My pet is scared of the vet...What can I do?
Taking your pet to the vet can be challenging for many reasons. First, they might be sick or injured and feeling especially vulnerable or protective. Next, we can't just explain to our beloved pets what we're doing or why we're doing it—and totally normal procedures like clipping their nails, checking their teeth, or taking their temperature can seem invasive and scary. Finally, a pet that associates the vet with fear will do everything they can to avoid getting their routine checkup.
A stressed dog or cat might act out of character, with behaviors such as hiding, growling, or barking. It can make administering care difficult or even dangerous for the veterinary team and your pet, which is why removing fear, anxiety, and stress (FAS) from the experience is of paramount importance. We work closely with pet parents to create a calm and enjoyable experience for everyone (animals and humans!) involved.
Here are some of our top tips for creating a friendly—not fearful—association with the vet.
Before the day of your vet appointment.
Your pet doesn't need to be sick to start preparing for a trip to the vet. You can take these steps well before your next appointment for an easier time when getting to the vet is more urgent.
- Get acquainted with the cat carrier - Coaxing an anxious feline into a carrier can be a steep hurdle in getting to the vet. Many find it helpful to leave the carrier out (not tucked away in a closet), so their cat can explore it at their own pace and get accustomed to its presence. Some cats respond well to a darker cubby-like carrier that feels more secure. Here are some other helpful tips.
- Go for a joy ride - Some dogs and cats have no problem hopping in the car for an adventure. Others find being in a moving vehicle absolutely terrifying. Consider taking your pet for gradually longer joy rides in the car to special destinations like the store to pick up treats or to a local park for a game of fetch. Queue up a soothing playlist because studies show animals enjoy some tunes, too.
- Make time for a Papaya Comfort Visit - We created Papaya Comfort Visits specifically with our more anxious pets in mind. They're essentially an opportunity for your pet and you to come to the clinic, meet the staff, and, of course, get some treats and attention. For particularly stressed pets, a comfort visit or two can gradually create a more positive association.
On the way to the vet.
When a cat or dog has an unpleasant or traumatic experience, they take a mental picture of their surroundings. They'll remember specific faces, smells, and sounds. Some animals will even recognize the route to the vet's office, yowling or whining all the way.
One of the first rules is to avoid becoming agitated yourself. Dogs and cats quickly pick up on your signs of distress, and if you're nervous, they'll be nervous too. Foster a calming atmosphere in the car with soft music or even talking in a low, gentle voice to your pet (speaking in a loud or high-pitched voice can increase FAS). Bringing treats along for the ride can also create a sense of safety.
It's also recommended to avoid feeding your pet before their appointment. That way, they'll be more food motivated and respond better to treats than if they have a full stomach.
Swaddling a stressed cat in a blanket or towel before putting them in their carrier can help them feel more at ease. (We call it a purr-ito.)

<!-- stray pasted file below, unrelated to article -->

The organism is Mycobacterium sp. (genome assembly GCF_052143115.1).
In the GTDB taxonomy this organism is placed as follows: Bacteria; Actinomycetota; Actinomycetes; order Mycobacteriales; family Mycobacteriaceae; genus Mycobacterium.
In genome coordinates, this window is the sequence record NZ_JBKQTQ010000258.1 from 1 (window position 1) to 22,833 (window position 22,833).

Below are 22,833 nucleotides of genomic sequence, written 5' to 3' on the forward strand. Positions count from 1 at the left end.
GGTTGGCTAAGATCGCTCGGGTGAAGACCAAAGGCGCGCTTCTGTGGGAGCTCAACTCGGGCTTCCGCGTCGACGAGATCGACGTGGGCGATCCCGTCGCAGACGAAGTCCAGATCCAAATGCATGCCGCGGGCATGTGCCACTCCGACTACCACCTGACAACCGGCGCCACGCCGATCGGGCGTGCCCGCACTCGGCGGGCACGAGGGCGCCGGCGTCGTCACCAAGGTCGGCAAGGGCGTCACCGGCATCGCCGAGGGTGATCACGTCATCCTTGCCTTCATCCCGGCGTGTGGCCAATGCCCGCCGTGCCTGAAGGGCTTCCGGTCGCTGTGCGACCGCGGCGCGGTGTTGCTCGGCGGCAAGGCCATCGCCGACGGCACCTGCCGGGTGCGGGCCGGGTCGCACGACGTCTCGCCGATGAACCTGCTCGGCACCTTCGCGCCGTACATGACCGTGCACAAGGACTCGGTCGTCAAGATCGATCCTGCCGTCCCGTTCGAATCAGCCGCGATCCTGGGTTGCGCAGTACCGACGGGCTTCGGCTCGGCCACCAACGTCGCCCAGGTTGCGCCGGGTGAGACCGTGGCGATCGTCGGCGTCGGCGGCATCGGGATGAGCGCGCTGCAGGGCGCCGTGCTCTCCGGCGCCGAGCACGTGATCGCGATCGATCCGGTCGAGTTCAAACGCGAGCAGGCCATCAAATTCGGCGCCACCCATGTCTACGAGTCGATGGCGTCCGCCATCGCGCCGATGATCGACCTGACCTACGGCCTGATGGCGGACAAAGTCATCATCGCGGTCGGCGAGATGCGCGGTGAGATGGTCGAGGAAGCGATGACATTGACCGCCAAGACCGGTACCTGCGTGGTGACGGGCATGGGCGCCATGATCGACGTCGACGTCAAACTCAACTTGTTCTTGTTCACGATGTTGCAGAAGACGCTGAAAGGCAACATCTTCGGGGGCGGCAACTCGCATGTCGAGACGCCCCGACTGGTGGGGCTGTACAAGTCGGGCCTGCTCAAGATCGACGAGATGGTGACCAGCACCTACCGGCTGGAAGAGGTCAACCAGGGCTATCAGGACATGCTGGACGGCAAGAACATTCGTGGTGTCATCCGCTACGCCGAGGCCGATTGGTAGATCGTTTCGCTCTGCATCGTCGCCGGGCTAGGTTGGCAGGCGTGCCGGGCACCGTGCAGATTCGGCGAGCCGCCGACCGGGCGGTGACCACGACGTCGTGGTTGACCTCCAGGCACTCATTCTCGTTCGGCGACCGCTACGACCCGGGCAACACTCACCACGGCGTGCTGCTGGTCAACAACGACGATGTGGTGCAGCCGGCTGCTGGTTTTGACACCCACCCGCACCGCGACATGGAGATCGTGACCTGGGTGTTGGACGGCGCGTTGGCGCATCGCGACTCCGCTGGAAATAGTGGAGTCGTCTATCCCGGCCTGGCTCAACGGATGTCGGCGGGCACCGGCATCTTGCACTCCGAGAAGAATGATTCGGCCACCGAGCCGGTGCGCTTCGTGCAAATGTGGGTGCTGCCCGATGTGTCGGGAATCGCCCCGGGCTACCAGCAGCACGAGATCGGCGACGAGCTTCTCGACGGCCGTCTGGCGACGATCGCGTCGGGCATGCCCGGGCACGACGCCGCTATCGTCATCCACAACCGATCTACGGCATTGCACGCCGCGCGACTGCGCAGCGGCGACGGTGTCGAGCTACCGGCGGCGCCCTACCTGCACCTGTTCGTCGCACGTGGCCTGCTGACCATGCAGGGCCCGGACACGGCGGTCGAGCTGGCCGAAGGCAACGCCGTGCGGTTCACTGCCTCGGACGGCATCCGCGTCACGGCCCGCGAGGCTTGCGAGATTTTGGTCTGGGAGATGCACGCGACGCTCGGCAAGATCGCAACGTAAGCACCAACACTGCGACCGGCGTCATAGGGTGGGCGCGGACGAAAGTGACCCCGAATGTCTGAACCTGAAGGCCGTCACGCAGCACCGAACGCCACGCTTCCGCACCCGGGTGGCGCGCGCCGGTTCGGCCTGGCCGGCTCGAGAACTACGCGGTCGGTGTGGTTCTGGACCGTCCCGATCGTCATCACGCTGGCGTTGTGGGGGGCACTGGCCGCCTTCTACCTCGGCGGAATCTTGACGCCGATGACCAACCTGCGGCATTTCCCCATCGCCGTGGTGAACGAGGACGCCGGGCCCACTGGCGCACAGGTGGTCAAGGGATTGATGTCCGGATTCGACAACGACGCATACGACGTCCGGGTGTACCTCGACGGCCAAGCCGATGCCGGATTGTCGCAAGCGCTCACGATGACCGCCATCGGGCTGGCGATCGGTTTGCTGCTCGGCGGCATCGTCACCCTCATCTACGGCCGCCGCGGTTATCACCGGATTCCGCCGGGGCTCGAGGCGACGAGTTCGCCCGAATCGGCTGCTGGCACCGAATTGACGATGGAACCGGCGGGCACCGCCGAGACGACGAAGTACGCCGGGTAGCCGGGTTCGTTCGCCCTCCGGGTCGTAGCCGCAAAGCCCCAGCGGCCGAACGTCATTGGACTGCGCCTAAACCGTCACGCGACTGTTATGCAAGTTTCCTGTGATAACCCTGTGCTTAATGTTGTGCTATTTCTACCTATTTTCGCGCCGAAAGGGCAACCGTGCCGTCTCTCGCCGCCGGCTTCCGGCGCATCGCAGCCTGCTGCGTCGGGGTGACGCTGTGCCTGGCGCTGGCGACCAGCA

Animal pheromones or non-drowsy calming supplements work wonders for some pets. Some companies make meal toppers or treats that are infused with non-toxic, relaxing adaptogens and nootropics. There are myriad sprays and drops (such a Feliway, a popular cat pheromone) to alleviate stress around a vet visit. You can even try applying pheromones to the interior of your car.
At the vet.
Once you get to the vet, communication is key. If your pet is still displaying signs of FAS—such as panting or vocalizing—let the vet receptionist know right away. You might be able to wait in your car until the exam room is ready. Even better, fill out your paperwork ahead of time to reduce waiting time.
Depending on the procedure, your pet might feel more comfortable on your lap than on an exam table. Again, you can let your veterinary care team know that your pet is feeling stressed or nervous; they may recommend ways to reduce FAS, such as offering treats, playing with a toy, or simply going slow and paying attention to how your pet reacts.
If your pet is extremely agitated during the exam, the vet may recommend sedation. Sedatives are a safe and effective option for an animal to receive care. Alternatively, it may be best to pause or reschedule the appointment, depending on your pet's condition.
After the vet.
Coming home after the vet can present another challenge. Some animals may still feel stressed, disoriented, or exhausted from the appointment, potentially redirecting their frustration toward you or other animals in your home. It's important to give your pet plenty of time and space to recover, such as in a quiet room away from other animals or people, with food, water, and a litter box if needed.
Once they're feeling more comfortable, you can offer treats or playtime. Before too long, they'll be back to their regular selves.
Unfortunately, many pets associate the vet with fear and anxiety. Breaking this association and creating a more favorable relationship takes time and patience on everyone's part, including the pet owner and the vet. We provide compassionate and quality veterinary care that's suited to even the most skittish cats and dogs.
If you're a pet parent who dreads going to the vet, we recommend stopping by our clinic to learn more or for a Papaya Comfort Visit™ with your cat or dog.